Lao. As in wow. As in pow. As in go right now.
My friends and I were weaned on Thai food. It wasn’t eaten with a silver spoon. Most meals were funded by youthful hustles; ticket scalping, pot dealing, baby-candy stealing, and other assorted skullduggery. Ill-gotten gains often wound up in the hands of Arthit and Suda, proprietors of the Thai House, our local go-to for Asian eats. Every week or two their restaurant became home. We would commandeer a large back table and hold court for hours – devouring off-menu nibbles and ball-busting – before launching ourselves into the evening minds alight and bellies on fire.
Arthit, who prefers to be called Otto, and Suda who prefers Sue, would pretend to shower our table with free Singha. As soon as one was slugged down, another would magically appear. When it came time to settle up, we’d pretend that the grotesquely large tips we left were not in exchange for the comp’ed beer. In turn, they’d feign gratefulness.
It was a circle jerk of good vibes. It was also all lies. Fake names, fake generosity, fake gratitude. Even the food was a lie. Not Thai at all. Som tam? Lao. Sticky rice and beef jerky? Lao. Larb? Lao. Otto, how could you?
I joke. I’m a joker.
Otto and Sue were from Thailand. Otto’s parents were from Laos and many of Thai House’s recipes were his mother’s. Not unusual. Fun fact: There are far more ethnic Lao living in Thailand than in Laos itself, and much of the Lao cuisine in Thailand has simply been rebranded Isan (or northeast Thai) food. The ‘thaiification’ of all things Lao in Thailand is a fascinating topic in itself, but this is a restaurant review. I think. Regardless, back in the day, it was far more financially sensible for Otto and Sue to market their resto as Thai House rather than Lao House, even if the latter has a far sweeter ring.
So, Sticky Rice. Orlando Eats’ colleague, Go-Kart Romeo, and I have now eaten at the casual Lao eatery on multiple occasions. Romeo definitely has a leg up on me in terms of perspective. He’s actually spent time in Laos cooking at local food markets and has eaten his way through most of southeast Asia. He brings valuable insight to the critical table. Me? A bit of snark. Wonder twin powers activate.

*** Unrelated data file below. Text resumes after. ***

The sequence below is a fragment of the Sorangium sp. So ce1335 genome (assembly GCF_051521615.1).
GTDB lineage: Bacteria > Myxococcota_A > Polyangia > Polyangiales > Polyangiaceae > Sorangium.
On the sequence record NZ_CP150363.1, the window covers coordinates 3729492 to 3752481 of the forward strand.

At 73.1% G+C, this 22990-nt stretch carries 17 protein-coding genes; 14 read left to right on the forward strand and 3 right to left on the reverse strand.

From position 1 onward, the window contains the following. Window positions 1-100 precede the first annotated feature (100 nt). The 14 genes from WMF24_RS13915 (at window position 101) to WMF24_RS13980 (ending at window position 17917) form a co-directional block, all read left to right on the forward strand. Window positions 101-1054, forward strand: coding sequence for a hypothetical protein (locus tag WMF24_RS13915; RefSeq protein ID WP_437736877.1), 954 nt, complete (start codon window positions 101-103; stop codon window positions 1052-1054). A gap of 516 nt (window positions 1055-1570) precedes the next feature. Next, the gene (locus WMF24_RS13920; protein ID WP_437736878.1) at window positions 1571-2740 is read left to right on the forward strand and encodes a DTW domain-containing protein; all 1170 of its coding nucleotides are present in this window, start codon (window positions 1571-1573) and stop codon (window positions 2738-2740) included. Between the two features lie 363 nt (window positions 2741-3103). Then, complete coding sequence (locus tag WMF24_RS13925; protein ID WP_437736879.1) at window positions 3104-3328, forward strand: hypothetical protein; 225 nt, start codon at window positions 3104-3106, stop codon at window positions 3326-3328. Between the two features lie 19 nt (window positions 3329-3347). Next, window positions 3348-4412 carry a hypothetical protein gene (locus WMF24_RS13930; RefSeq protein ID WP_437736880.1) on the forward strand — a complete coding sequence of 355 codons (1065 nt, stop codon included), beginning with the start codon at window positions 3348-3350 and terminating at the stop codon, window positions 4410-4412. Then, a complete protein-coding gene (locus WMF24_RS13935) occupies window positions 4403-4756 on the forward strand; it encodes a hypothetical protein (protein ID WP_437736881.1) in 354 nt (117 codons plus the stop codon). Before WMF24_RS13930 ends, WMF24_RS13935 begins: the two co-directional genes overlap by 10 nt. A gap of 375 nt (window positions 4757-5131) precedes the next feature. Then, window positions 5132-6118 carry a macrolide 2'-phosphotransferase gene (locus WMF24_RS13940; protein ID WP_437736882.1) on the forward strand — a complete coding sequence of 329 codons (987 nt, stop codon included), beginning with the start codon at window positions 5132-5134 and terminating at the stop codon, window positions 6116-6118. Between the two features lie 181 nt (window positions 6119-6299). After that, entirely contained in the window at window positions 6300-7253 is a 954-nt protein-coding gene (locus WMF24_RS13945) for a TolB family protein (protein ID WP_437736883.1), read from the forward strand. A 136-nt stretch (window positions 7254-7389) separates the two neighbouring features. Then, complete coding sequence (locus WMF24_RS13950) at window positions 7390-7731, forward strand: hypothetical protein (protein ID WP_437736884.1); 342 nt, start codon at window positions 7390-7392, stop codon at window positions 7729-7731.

Sticky Rice is part of the sprawling urban food court that is Mills 50, sitting underneath Bikkuri sushi just east of Black Bean Deli and just west of Lac Viet on the northern side of E Colonial. Although not evident at first, there’s fairly ample parking in the back.
The interior is set up as a small food hall; communal tables, Sriracha bottles, rolls of paper towels, jars of handi-wipes. A colorful mural along one wall pays homage to the three-headed elephant on the former Laos monarchial flag. The crowd on most visits has been a mix of humans; old and young, fat and skinny, short and tall, mostly tattooed. You know, humany. There’s obvious food nerds like us, Lao families, groovy kids, an adventurous tourist or two. It’s a pretty laid-back scene.
When you walk in, make a beeline for the counter at the far end of the room, pick up a menu and just start rattling things off. Specials and desserts aside, we’ve tried everything. It’s all good. All affordable. On the last visit, two of us dramatically overindulged for $30. Tasty across the board, but with a caveat or two (keep reading).
Most folks will find the food at Sticky Rice familiar – as mentioned, much of it is what we’ve widely come to know as Thai. Shredded papaya salad, steak and chicken larb, beef jerky, and the restaurant’s namesake, sticky rice, are all mainstays of Thai menus, but distinctly Lao in origin. Sticky rice itself is the foundation of Lao cuisine. The Lao sometimes refer to themselves as the “children of sticky rice” and pull and dip the father-mother-grain into sauces and pair it with proteins. Think of it as a utensil you can eat. Like pita or injera.
The sticky rice ($3) at Sticky Rice is intended to accompany every meal. For us, it has. The oblong log of gummy comes with two dips; a wonderful semi-sweet relish of softened pig skin (jaew bong) and a bright lime chili sauce (jaew som).
Food is brought to your table on a tray on top of which individual dishes, soups aside, are served in paper boats. Our first boats carried fast friends of sticky rice; lemongrass beef jerky (seen loht, $5.50) and lemongrass pork sausages (sai oua, $5.50).
The beef jerky is a winner; simultaneously chewy and crisp, retaining a bit of interior bounce. I found myself spooning up the meat crumbs. I equally enjoyed fatty slices of pork sausage, some carrying a slight char. When eaten with sticky rice and one of the dips, look out.